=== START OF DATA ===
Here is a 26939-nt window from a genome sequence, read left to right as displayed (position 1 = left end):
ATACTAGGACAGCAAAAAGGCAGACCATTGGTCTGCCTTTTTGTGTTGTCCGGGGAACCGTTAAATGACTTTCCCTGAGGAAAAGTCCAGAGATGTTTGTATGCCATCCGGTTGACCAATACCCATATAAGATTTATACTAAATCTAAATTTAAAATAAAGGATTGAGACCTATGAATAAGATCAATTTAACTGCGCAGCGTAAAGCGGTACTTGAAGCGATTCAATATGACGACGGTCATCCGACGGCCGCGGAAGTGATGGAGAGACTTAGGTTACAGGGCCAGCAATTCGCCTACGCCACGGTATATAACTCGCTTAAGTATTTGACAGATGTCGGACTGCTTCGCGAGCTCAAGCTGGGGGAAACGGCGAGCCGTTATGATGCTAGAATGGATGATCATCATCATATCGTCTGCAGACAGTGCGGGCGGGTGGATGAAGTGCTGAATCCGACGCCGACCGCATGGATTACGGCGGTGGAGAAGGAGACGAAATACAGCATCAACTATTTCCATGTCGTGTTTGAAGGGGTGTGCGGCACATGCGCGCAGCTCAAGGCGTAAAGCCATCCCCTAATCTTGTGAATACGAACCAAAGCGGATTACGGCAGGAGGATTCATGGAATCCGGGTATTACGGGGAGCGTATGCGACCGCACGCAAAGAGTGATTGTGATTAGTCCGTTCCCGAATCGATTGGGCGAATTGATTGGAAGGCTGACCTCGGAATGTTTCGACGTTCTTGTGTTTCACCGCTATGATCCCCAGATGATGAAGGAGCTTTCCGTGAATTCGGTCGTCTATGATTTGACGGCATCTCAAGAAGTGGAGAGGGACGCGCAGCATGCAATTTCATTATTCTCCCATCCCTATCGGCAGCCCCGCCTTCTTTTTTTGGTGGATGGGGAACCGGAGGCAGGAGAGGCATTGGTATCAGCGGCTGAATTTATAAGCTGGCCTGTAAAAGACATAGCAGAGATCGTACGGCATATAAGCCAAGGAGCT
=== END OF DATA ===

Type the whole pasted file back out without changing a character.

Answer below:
Here is a 26939-nt window from a genome sequence, read left to right as displayed (position 1 = left end):
ATACTAGGACAGCAAAAAGGCAGACCATTGGTCTGCCTTTTTGTGTTGTCCGGGGAACCGTTAAATGACTTTCCCTGAGGAAAAGTCCAGAGATGTTTGTATGCCATCCGGTTGACCAATACCCATATAAGATTTATACTAAATCTAAATTTAAAATAAAGGATTGAGACCTATGAATAAGATCAATTTAACTGCGCAGCGTAAAGCGGTACTTGAAGCGATTCAATATGACGACGGTCATCCGACGGCCGCGGAAGTGATGGAGAGACTTAGGTTACAGGGCCAGCAATTCGCCTACGCCACGGTATATAACTCGCTTAAGTATTTGACAGATGTCGGACTGCTTCGCGAGCTCAAGCTGGGGGAAACGGCGAGCCGTTATGATGCTAGAATGGATGATCATCATCATATCGTCTGCAGACAGTGCGGGCGGGTGGATGAAGTGCTGAATCCGACGCCGACCGCATGGATTACGGCGGTGGAGAAGGAGACGAAATACAGCATCAACTATTTCCATGTCGTGTTTGAAGGGGTGTGCGGCACATGCGCGCAGCTCAAGGCGTAAAGCCATCCCCTAATCTTGTGAATACGAACCAAAGCGGATTACGGCAGGAGGATTCATGGAATCCGGGTATTACGGGGAGCGTATGCGACCGCACGCAAAGAGTGATTGTGATTAGTCCGTTCCCGAATCGATTGGGCGAATTGATTGGAAGGCTGACCTCGGAATGTTTCGACGTTCTTGTGTTTCACCGCTATGATCCCCAGATGATGAAGGAGCTTTCCGTGAATTCGGTCGTCTATGATTTGACGGCATCTCAAGAAGTGGAGAGGGACGCGCAGCATGCAATTTCATTATTCTCCCATCCCTATCGGCAGCCCCGCCTTCTTTTTTTGGTGGATGGGGAACCGGAGGCAGGAGAGGCATTGGTATCAGCGGCTGAATTTATAAGCTGGCCTGTAAAAGACATAGCAGAGATCGTACGGCATATAAGCCAAGGAGCT